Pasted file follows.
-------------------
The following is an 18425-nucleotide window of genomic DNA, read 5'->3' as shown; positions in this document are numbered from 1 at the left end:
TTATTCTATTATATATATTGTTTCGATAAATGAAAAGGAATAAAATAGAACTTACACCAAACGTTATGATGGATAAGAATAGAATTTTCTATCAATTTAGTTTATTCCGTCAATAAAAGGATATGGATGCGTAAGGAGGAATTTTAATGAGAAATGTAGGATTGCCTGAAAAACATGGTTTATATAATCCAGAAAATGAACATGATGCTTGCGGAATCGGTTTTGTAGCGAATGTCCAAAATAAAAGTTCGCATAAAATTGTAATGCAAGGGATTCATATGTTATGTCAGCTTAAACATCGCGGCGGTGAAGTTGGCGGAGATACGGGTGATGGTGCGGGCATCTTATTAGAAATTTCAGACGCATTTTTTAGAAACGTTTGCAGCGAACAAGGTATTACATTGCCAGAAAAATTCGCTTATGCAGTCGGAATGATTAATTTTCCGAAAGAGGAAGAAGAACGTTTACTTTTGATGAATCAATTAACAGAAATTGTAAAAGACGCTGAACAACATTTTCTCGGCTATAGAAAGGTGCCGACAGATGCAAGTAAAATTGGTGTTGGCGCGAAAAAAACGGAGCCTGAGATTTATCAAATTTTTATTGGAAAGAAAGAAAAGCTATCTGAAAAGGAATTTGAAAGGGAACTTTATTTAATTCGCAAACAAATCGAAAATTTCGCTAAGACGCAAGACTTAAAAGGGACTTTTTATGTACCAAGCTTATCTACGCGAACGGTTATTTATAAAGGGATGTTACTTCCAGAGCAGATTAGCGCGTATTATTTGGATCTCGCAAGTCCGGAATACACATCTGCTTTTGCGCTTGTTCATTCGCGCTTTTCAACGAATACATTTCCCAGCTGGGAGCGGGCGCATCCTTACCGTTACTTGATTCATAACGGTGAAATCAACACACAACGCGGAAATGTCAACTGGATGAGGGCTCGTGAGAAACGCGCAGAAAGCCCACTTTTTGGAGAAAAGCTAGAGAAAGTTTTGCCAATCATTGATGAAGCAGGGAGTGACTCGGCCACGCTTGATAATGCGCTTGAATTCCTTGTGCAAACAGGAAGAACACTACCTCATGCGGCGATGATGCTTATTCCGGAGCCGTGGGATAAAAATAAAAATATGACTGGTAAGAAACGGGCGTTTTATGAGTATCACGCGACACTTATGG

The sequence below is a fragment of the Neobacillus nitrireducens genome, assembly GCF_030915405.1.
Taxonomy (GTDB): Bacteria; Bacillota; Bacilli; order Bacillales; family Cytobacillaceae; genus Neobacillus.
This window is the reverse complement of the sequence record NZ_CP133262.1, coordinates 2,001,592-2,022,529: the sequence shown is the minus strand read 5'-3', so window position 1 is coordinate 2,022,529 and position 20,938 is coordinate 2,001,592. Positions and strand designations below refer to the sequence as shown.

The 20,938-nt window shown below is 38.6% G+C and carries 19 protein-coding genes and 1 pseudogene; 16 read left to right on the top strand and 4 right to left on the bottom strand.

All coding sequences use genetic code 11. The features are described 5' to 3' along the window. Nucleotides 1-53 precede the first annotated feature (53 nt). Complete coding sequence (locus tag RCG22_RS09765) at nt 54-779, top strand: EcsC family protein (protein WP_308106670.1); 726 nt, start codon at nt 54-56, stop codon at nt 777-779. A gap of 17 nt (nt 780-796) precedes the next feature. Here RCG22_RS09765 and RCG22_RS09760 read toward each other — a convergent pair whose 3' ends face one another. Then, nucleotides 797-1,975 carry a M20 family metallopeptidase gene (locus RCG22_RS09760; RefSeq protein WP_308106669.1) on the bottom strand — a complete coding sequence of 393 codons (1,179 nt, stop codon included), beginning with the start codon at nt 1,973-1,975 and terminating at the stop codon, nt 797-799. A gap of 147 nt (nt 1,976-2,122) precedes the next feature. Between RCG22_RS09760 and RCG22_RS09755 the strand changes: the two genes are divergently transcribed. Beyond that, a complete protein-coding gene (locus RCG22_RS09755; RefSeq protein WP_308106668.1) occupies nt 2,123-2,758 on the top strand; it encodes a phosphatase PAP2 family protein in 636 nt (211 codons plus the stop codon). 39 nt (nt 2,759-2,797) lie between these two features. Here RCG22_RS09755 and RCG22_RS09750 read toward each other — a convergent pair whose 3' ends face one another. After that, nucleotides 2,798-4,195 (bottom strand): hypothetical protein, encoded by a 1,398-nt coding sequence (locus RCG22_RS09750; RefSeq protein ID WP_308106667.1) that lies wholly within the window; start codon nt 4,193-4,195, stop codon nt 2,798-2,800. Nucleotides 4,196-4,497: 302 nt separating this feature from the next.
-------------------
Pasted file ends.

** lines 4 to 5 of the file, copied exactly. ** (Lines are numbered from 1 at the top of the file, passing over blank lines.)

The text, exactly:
Taxonomy (GTDB): Bacteria; Bacillota; Bacilli; order Bacillales; family Cytobacillaceae; genus Neobacillus.
This window is the reverse complement of the sequence record NZ_CP133262.1, coordinates 2,001,592-2,022,529: the sequence shown is the minus strand read 5'-3', so window position 1 is coordinate 2,022,529 and position 20,938 is coordinate 2,001,592. Positions and strand designations below refer to the sequence as shown.